Tony Iommi

Divine Records, 2000

REVIEW BY: Roland Fratzl


As a big fan of the original Black Sabbath, which from 1967 to 1979 consisted of vocalist Ozzy Osbourne, guitarist Tony Iommi, bassist Geezer Butler, and drummer Bill Ward, I always look forward to all of their individual projects as well as their collaborative efforts.

It's quite amazing that after more than three decades in the hard rock spotlight, it wasn't until the year 2000 that the Sab's legendary and highly influential guitarist Iommi got around to releasing his first ever solo album. (This is, of course, highly debatable considering that all the Black Sabbath albums recorded between 1986 and 1995 were, in everything other than name, essentially Iommi solo albums, but that's beside the point).

So we come to the first "official" Iommi solo album, simply titled Iommi. The irony is that this album, which is one of those all too rare albums nowadays that is filled from start to finish with excellent material, sounds more like a classic Black Sabbath record than any of the Sabbath studio records from 1983 to 1995, but I digress.

Iommi took a cue from Carlos Santana and hired a plethora of well known vocalists from the present and the past, with each one adding their own personal flavour to each of the album's ten tracks. What is most incredible, however, is that in combination with Iommi's songwriting, all of them deliver passionate performances that in many cases outshine their own work!

When was the last time Henry Rollins sounded as inspired and dynamic as he does on the ferocious opening track, "Laughing Man In The Devil Mask"? An even bigger surprise on this song is that Iommi has updated his guitar style, playing absolutely crushingly heavy downtuned riffs that sound a lot like the typical style nowadays of "nu-metal" bands. While he practically invented this heavy sound and even the whole genre thirty years ago, it is nevertheless an unexpected surprise. But instead of coming off as ridiculous pandering to a younger and hipper audience, it sounds totally natural and genuine, showing that the old master can easily punish the young whippersnapping pretenders to his throne at their own game!

He accomplishes this by never allowing the melodies to be sacrificed in the name of gimmicks. Nevertheless, any fan of his completely unique playing style really would not want to hear a whole album like that from him; one salvo is enough to prove his point, and that's wisely what he did with the album. From the second song to the last the listener gets tossed around in a salad of vintage Iommi riffs.

That's not to say in any way that the rest of the album is nothing more than a nostalgic throwback. In fact, there are many uses of modern production techniques throughout, incorporating loops, samples, and electronic beats on occasion, but being subtle enough that they give the songs a fresh contemporary edge without ever becoming a distraction.

"Meat" features Skin, the female lead singer of British band Skunk Anansie, and she probably gives the best performance on the whole album. Her range and power are in awesome display, and with Iommi's massive riffing accompanying her, it seems they can do no wrong.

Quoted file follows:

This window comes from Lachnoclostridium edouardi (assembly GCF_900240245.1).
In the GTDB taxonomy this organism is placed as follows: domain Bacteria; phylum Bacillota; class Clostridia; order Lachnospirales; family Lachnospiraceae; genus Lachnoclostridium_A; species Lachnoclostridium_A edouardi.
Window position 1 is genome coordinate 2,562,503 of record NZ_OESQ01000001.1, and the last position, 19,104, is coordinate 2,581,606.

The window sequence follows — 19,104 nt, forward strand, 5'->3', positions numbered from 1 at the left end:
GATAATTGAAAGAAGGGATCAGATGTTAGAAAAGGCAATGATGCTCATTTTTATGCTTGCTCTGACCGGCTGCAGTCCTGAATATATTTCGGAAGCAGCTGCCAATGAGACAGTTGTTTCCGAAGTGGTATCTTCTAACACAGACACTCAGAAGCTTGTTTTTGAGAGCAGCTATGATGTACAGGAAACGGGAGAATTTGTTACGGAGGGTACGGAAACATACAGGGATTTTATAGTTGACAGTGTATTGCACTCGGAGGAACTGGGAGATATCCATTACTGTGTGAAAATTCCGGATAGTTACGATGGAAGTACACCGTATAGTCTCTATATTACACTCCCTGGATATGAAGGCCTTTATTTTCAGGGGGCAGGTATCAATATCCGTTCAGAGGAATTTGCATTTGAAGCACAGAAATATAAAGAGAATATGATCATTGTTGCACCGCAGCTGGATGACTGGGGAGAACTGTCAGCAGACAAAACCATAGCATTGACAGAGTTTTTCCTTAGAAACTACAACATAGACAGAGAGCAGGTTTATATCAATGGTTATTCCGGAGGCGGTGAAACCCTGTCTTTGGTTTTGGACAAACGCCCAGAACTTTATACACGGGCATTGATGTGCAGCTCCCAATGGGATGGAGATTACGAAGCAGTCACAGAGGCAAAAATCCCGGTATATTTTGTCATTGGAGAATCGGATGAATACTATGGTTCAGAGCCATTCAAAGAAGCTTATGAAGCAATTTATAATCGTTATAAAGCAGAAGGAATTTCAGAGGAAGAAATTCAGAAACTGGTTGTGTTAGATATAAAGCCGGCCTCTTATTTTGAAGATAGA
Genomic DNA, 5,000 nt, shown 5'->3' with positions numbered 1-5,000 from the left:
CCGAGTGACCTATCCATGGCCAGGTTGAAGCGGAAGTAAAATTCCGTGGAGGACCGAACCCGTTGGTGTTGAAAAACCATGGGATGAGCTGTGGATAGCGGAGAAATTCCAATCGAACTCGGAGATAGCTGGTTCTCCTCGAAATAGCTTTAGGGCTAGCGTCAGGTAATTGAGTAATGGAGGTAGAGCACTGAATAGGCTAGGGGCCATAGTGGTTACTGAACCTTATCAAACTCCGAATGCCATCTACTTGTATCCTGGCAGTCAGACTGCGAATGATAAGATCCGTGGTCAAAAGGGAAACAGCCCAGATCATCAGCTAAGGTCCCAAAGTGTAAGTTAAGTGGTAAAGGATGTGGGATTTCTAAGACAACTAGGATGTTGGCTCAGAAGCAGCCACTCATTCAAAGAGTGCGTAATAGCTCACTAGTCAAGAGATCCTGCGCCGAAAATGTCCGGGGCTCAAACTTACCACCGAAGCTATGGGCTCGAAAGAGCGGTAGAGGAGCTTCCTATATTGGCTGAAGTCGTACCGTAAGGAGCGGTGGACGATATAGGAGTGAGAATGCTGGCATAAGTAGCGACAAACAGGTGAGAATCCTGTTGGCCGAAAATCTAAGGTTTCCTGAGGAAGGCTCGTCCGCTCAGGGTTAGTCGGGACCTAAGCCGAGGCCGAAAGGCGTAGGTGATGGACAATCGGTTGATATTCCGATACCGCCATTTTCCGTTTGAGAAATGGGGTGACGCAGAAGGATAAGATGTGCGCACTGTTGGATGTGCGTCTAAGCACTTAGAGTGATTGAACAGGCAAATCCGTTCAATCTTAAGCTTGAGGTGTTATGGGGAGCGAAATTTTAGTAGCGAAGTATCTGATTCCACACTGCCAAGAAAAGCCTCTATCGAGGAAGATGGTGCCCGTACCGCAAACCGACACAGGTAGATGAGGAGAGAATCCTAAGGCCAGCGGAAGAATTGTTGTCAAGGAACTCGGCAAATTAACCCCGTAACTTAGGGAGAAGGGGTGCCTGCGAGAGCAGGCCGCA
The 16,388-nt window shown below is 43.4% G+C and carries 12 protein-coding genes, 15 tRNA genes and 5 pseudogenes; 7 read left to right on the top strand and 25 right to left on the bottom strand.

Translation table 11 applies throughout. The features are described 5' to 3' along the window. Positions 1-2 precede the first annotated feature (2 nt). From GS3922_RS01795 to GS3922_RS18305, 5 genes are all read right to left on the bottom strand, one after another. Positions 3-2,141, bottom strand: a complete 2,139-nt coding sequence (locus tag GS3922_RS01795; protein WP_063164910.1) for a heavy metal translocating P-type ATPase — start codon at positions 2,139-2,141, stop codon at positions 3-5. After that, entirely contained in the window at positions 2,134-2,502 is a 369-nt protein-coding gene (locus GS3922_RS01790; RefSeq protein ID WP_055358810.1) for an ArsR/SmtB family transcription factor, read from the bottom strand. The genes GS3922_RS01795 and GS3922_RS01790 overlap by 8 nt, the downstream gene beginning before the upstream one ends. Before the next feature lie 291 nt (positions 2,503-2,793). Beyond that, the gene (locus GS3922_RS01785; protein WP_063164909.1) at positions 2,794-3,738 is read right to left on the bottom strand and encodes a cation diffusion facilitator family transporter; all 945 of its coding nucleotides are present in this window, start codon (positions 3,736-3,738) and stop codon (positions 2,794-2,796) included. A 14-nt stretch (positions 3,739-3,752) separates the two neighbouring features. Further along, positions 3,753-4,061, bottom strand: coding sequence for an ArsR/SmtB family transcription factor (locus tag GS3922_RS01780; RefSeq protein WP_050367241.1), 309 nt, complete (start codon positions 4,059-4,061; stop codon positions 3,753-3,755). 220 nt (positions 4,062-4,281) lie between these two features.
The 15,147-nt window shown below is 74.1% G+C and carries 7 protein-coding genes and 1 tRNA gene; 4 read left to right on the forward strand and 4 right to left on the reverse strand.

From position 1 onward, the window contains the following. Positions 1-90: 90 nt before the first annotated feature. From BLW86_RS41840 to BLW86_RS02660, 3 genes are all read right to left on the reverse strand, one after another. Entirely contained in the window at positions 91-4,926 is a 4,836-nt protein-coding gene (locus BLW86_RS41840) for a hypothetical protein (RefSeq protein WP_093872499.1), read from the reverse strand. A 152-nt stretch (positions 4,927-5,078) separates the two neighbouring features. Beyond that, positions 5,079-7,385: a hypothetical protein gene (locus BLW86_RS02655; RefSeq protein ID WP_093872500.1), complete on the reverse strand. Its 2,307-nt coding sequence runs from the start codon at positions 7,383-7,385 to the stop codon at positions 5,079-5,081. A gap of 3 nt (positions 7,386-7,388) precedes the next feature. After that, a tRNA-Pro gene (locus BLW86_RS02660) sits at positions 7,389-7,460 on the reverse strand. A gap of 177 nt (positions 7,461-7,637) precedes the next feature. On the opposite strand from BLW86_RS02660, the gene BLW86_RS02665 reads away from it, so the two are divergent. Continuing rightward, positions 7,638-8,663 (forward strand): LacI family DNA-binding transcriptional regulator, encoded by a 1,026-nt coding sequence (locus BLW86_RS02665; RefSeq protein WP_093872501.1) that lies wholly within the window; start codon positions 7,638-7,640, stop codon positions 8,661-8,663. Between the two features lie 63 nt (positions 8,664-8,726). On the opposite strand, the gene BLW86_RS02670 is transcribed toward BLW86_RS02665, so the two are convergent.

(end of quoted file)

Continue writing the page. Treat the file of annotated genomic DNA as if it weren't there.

"Goodbye Lament" was the first radio single, and features a fired up performance by the Foo Fighters's Dave Grohl, who sounds surprisingly comfortable handling this much heavier material than that of his own band. Once again, Iommi shreds another dark, evil riff that instantly grabs your attention, and features additional guitar parts by Queen's own Brian May, a brilliant virtuoso in his own right, with a guitar sound as unique and instantly recognizable as Iommi himself.

"Time Is Mine" contains more great music, and so far comes closest to sounding like classic early 70's Black Sabbath, but the raspy, throaty bark of Pantera's Phil Anselmo takes much getting used to, especially in the wake of the previous three excellent displays.

"Patterns" is another great Sabbath style winner, sounding like the musical cousin of "Iron Man". This time the vocals are handled by Serj Tankian, frontman of popular nu-metal band System Of A Down, in another example of better singing and creating melodies stronger than anything that band has ever accomplished.my_heart_sings_the_harmony_web_ad_alt_250

Ironically, the best song on the album is "Black Oblivion" which features the Smashing Pumpkins mastermind Billy Corgan. And I say ironic because his nasal delivery is not nearly as irritating here, and this song is more dynamic, interesting, and melodic than anything that band ever managed to write. It's a nine minute epic with vintage unorthodox Sabbath tempo shifts and distinct sections, showcasing Iommi's seemingly endless reservoir of memorable riffs making seamless transitions to single note creepy, clean guitar passages, while Corgan's exemplary bass work thumps away along with his boyishly twisted delivery and psychotic lyrics, before the song slowly fades out on an extended laid back blues jam. Simply excellent writing and full of surprises.